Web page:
"Smart writing and two terrific debuts in this tale of racial tension"

"Samuel Adewunmi and Rita Bernard-Shaw seem to fall in love before your eyes in this Cardiff-set Second World War drama"

"Touchingly conjuring a bygone, valiant era, Trouble in Butetown is a smartly researched and imagined play of a sort I’d worried was going the way of the dodo. Allied to an old-fashioned relish for casually well-rounded character and page-turning plot, the British-Nigerian playwright offers a corrective to the vogue for framing our social history in crude terms of racial antagonism. Atuona seeks out the melting-pot."

"Though it errs on being too neat at times, the overall effect is of something warm, spontaneous and true, the ensemble – directed by Tinuke Craig – beautifully serving low-key moments and high-stakes shifts."

"Commendable though a gradually softening Parish is, the night belongs to two professional stage debutants: Samuel Adewunmi’s Nate and Rita Bernard-Shaw’s Connie..."

Dominic Cavendish, The Telegraph
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The Evening Standard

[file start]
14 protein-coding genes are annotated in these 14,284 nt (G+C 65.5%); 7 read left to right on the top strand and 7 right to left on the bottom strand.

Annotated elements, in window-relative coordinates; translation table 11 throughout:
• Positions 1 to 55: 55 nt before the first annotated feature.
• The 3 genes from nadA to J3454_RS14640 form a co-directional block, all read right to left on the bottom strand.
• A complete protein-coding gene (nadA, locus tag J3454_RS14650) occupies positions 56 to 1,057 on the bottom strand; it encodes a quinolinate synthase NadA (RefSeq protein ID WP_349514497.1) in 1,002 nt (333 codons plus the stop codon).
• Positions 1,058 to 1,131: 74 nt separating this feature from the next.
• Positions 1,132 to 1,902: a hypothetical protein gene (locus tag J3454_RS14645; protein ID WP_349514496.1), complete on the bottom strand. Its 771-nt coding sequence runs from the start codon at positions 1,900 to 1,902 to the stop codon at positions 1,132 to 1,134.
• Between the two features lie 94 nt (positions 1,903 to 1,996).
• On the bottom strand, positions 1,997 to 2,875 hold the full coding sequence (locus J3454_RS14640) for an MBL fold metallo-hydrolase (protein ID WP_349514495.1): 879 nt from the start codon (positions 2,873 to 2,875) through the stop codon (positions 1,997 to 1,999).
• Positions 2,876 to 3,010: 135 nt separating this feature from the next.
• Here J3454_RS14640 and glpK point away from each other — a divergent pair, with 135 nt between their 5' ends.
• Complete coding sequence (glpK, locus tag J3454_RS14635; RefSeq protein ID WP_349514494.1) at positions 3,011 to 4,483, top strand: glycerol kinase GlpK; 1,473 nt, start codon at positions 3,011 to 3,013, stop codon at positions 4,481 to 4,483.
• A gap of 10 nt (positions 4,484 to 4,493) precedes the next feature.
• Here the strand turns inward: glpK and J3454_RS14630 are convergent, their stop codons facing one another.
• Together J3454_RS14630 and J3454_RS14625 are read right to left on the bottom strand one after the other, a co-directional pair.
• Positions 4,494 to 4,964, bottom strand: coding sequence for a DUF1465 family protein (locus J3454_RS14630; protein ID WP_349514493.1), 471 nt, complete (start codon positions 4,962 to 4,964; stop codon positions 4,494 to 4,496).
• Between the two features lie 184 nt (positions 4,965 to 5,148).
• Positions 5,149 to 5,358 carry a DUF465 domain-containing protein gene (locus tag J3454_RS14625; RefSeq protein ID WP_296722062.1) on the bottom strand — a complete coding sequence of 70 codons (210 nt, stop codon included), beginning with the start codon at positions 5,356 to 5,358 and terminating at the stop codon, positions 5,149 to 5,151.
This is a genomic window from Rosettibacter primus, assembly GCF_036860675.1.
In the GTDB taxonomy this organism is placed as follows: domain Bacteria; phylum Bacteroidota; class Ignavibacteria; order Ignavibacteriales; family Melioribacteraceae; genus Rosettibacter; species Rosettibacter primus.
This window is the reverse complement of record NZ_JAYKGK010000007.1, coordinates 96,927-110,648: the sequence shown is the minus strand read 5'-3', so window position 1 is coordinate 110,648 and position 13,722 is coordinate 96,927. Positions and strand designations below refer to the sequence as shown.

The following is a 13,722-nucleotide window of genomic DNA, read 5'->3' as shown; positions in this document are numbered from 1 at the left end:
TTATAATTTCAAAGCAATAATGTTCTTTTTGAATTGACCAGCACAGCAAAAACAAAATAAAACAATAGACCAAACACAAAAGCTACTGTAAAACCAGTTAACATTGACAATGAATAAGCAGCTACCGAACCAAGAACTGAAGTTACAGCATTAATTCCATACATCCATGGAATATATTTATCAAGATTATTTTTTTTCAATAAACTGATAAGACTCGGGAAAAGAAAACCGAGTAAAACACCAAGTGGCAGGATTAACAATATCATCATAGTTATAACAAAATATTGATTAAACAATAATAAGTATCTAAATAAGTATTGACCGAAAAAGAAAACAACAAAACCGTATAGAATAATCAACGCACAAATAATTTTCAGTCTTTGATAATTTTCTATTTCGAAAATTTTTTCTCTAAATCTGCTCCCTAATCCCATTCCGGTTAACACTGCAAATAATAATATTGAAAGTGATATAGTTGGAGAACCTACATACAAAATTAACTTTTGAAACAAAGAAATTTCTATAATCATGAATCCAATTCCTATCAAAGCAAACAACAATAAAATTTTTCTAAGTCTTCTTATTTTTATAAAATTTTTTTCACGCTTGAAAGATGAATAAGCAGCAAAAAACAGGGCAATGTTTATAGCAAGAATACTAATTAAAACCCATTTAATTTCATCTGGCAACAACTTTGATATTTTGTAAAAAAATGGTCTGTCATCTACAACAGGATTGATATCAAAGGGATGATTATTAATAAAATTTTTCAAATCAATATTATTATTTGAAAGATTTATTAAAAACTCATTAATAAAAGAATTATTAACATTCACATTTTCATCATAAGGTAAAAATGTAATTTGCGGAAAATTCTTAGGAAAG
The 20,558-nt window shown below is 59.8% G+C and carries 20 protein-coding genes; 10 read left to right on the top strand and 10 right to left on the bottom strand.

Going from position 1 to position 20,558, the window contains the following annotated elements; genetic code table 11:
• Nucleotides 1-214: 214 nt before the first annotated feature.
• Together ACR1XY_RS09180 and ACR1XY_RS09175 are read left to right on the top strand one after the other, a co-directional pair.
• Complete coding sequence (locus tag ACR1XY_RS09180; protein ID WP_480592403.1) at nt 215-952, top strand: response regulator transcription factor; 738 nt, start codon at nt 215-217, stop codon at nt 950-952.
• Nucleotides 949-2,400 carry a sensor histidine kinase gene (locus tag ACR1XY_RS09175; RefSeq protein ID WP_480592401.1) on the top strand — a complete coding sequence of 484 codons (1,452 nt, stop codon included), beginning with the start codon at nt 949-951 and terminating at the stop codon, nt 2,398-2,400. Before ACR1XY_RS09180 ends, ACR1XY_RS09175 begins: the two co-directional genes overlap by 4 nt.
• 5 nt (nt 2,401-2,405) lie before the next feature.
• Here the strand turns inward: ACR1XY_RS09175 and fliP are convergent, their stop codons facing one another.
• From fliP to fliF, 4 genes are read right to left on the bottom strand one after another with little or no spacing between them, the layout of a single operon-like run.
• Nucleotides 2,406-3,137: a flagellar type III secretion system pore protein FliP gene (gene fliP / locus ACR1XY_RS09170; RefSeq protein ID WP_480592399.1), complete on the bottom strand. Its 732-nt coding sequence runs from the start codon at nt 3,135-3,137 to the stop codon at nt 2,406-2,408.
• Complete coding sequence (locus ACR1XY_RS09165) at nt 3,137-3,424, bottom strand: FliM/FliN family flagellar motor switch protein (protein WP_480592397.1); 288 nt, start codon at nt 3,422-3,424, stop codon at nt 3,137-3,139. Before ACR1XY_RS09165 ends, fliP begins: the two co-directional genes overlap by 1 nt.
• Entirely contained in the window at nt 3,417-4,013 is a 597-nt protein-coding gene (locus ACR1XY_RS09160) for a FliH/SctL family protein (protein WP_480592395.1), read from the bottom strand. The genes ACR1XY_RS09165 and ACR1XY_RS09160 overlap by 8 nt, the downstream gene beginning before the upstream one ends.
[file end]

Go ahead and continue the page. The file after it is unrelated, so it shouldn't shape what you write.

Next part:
★★★

"An enjoyable piece of hokum"

"The title, over-neat plot and overemphatic acting recall a charming postwar British B-movie"

"An illegal guesthouse in Cardiff’s Tiger Bay docks during World War Two stands as a multicultural refuge from the racist world outside in this enjoyable piece of hokum."

"Love blossoms and wilts, and all sorts of drama and history is played out in an improbably short time - and in an impossibly small living/dining room created by designer Peter McKintosh."

"Mostly, though, it’s a comedic slice of life with a thriller element tacked on."

"Parish’s Gwyneth battles through the turbulence, scowling and with cheekbones aflare, like an effigy on a ship’s prow. Rita Bernard-Shaw is a beguiling but jittery Connie, while Samuel Adewunmi is loose and indistinct as Nate. Both are making their stage debuts here, and it shows."

"Craig’s production is consistently entertaining. And beneath its covering of fuzzy warmth, it reminds us how mixed British society has always been, and how recently labels like “coloured” or the N-word were bandied around."